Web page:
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Uncovered self-expandable stent likely preferable for malignant gastric outlet obstruction

Reuters Health - 07/12/2020 - Covered and uncovered self-expandable metal stents (SEMS) for malignant gastric outlet obstruction show only minor differences, suggests a randomized trial in Japan. U.S. experts agree, noting that covered stents are not approved for this indication in the US.

As reported in Gut, Dr. Masayuki Kitano of Wakayama Medical University in Japan and colleagues compared the two types of devices in 366 patients with malignant gastric outlet obstruction.

The primary disease in both groups was pancreatic cancer (about half of patients), followed by gastric cancer in about 32%, and gallbladder in about 6%.

About 35% of patients in each group had an intrinsic tumor.

Overall survival was poor, with no between-group difference: the probability at three months was 49.7% for covered versus 48.4% for uncovered stents.

Within that short-survival setting, the proportion of patients with stent dysfunction was significantly higher for uncovered stents (35.2% vs. 23.4%), with a significantly shorter time to stent dysfunction. The dysfunction rate was significantly higher for extrinsic tumors (35.6% vs. 17.5%).

A subgroup analysis showed lower tumor ingrowth when covered stents were used for intrinsic tumors (1.6% vs 27.7%) but higher stent migration when used with extrinsic tumors (15.3% vs. 2.5%).

The authors conclude, "Due to poor patient survival, minor differences between covered and uncovered stents may be less relevant even if statistically significant; however, subgroup analysis would suggest to use covered stents for intrinsic and uncovered stents for extrinsic malignancies."

Dr. Kitano did not respond to requests for a comment, but three U.S. experts commented in emails to Reuters Health.

Dr. Amit Raina, Director, Center for Comprehensive Pancreatic Care at Mercy Medical Center in Baltimore, pointed out that what the researchers refer to as a covered stent was actually partially covered because "it says in the fine print" that its ends were uncovered.

"This study confirms what we have known in various diseases of bile duct (cholangiocarcinoma or pancreatic cancer), esophageal cancers and also gastric outlet obstruction," he said. "Covered SEMS, because of their covering, can be associated with higher risk of migration versus uncovered SEMS, but the covering leads to lower risk of tumor ingrowth and hence longer time to stent occlusion."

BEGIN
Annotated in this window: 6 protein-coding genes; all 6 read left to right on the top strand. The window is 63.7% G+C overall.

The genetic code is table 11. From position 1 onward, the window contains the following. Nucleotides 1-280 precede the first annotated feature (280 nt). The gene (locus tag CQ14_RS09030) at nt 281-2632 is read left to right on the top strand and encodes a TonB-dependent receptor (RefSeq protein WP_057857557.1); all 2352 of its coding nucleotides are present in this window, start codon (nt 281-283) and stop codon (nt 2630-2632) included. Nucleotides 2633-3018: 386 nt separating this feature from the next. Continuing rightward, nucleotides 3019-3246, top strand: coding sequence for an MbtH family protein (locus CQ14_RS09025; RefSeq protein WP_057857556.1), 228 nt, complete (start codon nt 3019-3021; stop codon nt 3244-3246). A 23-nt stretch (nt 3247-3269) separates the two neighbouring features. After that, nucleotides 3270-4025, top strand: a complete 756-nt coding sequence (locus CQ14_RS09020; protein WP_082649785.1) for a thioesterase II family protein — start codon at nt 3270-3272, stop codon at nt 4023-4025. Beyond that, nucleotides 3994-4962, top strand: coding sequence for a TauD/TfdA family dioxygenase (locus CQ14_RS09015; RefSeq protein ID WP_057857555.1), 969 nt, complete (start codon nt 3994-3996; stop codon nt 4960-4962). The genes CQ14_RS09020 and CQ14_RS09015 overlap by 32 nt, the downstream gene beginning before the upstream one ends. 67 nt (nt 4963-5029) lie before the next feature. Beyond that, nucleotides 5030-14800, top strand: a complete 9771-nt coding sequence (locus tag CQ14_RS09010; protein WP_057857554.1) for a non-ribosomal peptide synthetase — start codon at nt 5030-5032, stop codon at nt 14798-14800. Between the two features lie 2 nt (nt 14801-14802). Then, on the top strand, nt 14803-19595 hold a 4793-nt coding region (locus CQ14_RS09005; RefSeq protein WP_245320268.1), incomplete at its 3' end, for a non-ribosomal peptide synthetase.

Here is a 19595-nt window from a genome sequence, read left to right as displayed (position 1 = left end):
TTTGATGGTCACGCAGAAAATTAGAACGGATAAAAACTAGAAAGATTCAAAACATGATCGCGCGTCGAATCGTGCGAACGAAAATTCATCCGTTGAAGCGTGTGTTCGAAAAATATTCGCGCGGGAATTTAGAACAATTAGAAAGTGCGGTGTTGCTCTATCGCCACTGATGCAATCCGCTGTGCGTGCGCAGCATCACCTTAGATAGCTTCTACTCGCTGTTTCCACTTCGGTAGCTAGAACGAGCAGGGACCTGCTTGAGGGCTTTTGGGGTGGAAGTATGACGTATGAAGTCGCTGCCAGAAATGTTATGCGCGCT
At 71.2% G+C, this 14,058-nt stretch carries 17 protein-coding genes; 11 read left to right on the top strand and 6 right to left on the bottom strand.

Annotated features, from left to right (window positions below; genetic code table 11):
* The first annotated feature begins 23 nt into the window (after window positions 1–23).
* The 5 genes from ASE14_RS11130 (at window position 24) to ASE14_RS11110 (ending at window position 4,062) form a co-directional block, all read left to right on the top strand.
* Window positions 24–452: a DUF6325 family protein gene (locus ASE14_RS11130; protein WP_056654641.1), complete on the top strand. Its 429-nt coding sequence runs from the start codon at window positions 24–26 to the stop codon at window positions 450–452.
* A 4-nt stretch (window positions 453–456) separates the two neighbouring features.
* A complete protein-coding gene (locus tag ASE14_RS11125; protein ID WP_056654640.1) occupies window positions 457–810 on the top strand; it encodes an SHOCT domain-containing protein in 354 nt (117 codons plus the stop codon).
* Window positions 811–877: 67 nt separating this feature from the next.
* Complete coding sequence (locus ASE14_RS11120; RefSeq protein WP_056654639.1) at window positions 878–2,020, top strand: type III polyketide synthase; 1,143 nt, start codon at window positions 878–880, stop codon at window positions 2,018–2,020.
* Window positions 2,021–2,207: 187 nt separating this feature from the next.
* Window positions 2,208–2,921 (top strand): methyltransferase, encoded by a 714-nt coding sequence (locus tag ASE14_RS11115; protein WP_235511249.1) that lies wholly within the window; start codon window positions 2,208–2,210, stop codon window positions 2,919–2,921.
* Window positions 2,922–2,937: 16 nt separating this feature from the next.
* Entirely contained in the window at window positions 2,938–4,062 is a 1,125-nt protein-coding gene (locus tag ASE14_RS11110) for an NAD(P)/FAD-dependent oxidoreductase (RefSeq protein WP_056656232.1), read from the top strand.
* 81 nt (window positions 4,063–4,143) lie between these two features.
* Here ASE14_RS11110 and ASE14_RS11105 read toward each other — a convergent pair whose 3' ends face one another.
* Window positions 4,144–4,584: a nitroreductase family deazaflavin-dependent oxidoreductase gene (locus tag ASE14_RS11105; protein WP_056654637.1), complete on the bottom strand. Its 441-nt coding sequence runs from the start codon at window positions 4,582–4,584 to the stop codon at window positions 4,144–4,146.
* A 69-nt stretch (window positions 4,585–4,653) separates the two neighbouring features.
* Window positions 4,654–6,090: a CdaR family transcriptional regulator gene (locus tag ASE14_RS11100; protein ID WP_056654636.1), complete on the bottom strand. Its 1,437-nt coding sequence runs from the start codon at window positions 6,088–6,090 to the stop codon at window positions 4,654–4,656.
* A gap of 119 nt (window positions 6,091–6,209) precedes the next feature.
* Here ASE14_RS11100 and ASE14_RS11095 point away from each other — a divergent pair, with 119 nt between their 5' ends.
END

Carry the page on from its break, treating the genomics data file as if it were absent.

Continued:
"Covered gastroduodenal SEMS have not been available here in the U.S. for gastroduodenal or colonic tumors," he said. "If covered SEMS become available here, I do recommend using them for intrinsic malignant stenosis and uncovered SEMS for extrinsic stenosis. To minimize risk of migration in this situation, we can even endoscopically suture the stent's proximal end to the gastric antrum wall."

"Another benefit of covered stents being available here in the U.S. would be to treat benign stenosis of gastric outlet or duodenum, which are seen after peptic ulcer disease," he added.

Dr. Sunguk Jang, Associate Director of Endoscopy at the Cleveland Clinic, disagrees with the findings. "I believe the conclusion/recommendation to select an uncovered stent for 'extrinsic' and covered for 'intrinsic' is incorrect," he said. "In the U.S., we use uncovered stents for malignant gastric outlet obstruction and seldom (if ever) use a covered type. In a remote case, it is off-label use. It is not surprising, however, that there is virtually no difference in outcome between the two groups."

Dr. John Poneros, Associate Director of the Endoscopy Unit at Columbia University Irving Medical Center in New York City, said the findings "align with our experience."

"In general, patients with uncovered metal stents do better, but the prognosis is so poor in this patient population, unfortunately, that the difference is not meaningful. We virtually never put in covered metal stents for gastric outlet obstruction in unresectable, malignant disease. The risk of migration is high enough that we opt for uncovered stents in that clinical scenario."

"The main learning point is that the technical success rate is high and patients are so grateful to be able to eat once the stent is placed," he said. "Affording this option to terminal patients with malignant gastric outlet obstruction is something that every hospital should strive to provide."

SOURCE: https://bit.ly/2IilyIi Gut, online November 22, 2020.

By Marilynn Larkin


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